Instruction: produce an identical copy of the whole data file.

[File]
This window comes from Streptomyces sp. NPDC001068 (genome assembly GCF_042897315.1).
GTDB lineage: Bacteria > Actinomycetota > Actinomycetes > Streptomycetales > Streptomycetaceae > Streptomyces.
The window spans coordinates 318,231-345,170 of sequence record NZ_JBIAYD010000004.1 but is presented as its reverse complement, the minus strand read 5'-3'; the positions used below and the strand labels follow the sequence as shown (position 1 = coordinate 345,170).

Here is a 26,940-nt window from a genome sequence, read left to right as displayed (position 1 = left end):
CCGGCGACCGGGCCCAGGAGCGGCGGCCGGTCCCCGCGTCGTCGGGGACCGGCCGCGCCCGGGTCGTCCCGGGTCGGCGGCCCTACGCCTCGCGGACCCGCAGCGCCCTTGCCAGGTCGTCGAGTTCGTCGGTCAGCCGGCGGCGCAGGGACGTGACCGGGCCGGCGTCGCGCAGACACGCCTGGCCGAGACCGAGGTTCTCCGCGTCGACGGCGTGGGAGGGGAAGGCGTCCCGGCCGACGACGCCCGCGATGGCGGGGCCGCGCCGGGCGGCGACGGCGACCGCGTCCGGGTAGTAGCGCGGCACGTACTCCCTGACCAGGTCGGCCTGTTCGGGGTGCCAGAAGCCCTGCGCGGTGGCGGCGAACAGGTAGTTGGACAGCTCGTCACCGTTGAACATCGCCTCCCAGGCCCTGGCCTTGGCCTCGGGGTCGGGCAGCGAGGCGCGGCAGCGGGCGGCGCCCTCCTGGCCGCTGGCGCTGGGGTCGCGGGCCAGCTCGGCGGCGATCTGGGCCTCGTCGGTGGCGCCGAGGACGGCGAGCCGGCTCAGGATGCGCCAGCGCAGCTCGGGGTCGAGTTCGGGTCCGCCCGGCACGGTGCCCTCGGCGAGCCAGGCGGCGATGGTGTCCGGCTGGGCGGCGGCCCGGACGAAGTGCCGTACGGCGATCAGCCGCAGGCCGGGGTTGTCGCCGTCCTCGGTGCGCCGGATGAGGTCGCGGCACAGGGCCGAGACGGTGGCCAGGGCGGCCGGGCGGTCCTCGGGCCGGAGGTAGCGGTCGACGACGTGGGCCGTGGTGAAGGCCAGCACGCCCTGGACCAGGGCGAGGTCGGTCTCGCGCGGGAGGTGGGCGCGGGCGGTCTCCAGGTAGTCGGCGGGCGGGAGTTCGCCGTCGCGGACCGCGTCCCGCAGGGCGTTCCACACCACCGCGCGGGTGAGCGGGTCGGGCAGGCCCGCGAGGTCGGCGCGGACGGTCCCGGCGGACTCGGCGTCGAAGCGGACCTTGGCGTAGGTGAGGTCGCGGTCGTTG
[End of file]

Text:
This window comes from Streptomyces sp. NPDC001068 (genome assembly GCF_042897315.1).
GTDB lineage: Bacteria > Actinomycetota > Actinomycetes > Streptomycetales > Streptomycetaceae > Streptomyces.
The window spans coordinates 318,231-345,170 of sequence record NZ_JBIAYD010000004.1 but is presented as its reverse complement, the minus strand read 5'-3'; the positions used below and the strand labels follow the sequence as shown (position 1 = coordinate 345,170).

Here is a 26,940-nt window from a genome sequence, read left to right as displayed (position 1 = left end):
CCGGCGACCGGGCCCAGGAGCGGCGGCCGGTCCCCGCGTCGTCGGGGACCGGCCGCGCCCGGGTCGTCCCGGGTCGGCGGCCCTACGCCTCGCGGACCCGCAGCGCCCTTGCCAGGTCGTCGAGTTCGTCGGTCAGCCGGCGGCGCAGGGACGTGACCGGGCCGGCGTCGCGCAGACACGCCTGGCCGAGACCGAGGTTCTCCGCGTCGACGGCGTGGGAGGGGAAGGCGTCCCGGCCGACGACGCCCGCGATGGCGGGGCCGCGCCGGGCGGCGACGGCGACCGCGTCCGGGTAGTAGCGCGGCACGTACTCCCTGACCAGGTCGGCCTGTTCGGGGTGCCAGAAGCCCTGCGCGGTGGCGGCGAACAGGTAGTTGGACAGCTCGTCACCGTTGAACATCGCCTCCCAGGCCCTGGCCTTGGCCTCGGGGTCGGGCAGCGAGGCGCGGCAGCGGGCGGCGCCCTCCTGGCCGCTGGCGCTGGGGTCGCGGGCCAGCTCGGCGGCGATCTGGGCCTCGTCGGTGGCGCCGAGGACGGCGAGCCGGCTCAGGATGCGCCAGCGCAGCTCGGGGTCGAGTTCGGGTCCGCCCGGCACGGTGCCCTCGGCGAGCCAGGCGGCGATGGTGTCCGGCTGGGCGGCGGCCCGGACGAAGTGCCGTACGGCGATCAGCCGCAGGCCGGGGTTGTCGCCGTCCTCGGTGCGCCGGATGAGGTCGCGGCACAGGGCCGAGACGGTGGCCAGGGCGGCCGGGCGGTCCTCGGGCCGGAGGTAGCGGTCGACGACGTGGGCCGTGGTGAAGGCCAGCACGCCCTGGACCAGGGCGAGGTCGGTCTCGCGCGGGAGGTGGGCGCGGGCGGTCTCCAGGTAGTCGGCGGGCGGGAGTTCGCCGTCGCGGACCGCGTCCCGCAGGGCGTTCCACACCACCGCGCGGGTGAGCGGGTCGGGCAGGCCCGCGAGGTCGGCGCGGACGGTCCCGGCGGACTCGGCGTCGAAGCGGACCTTGGCGTAGGTGAGGTCGCGGTCGTTG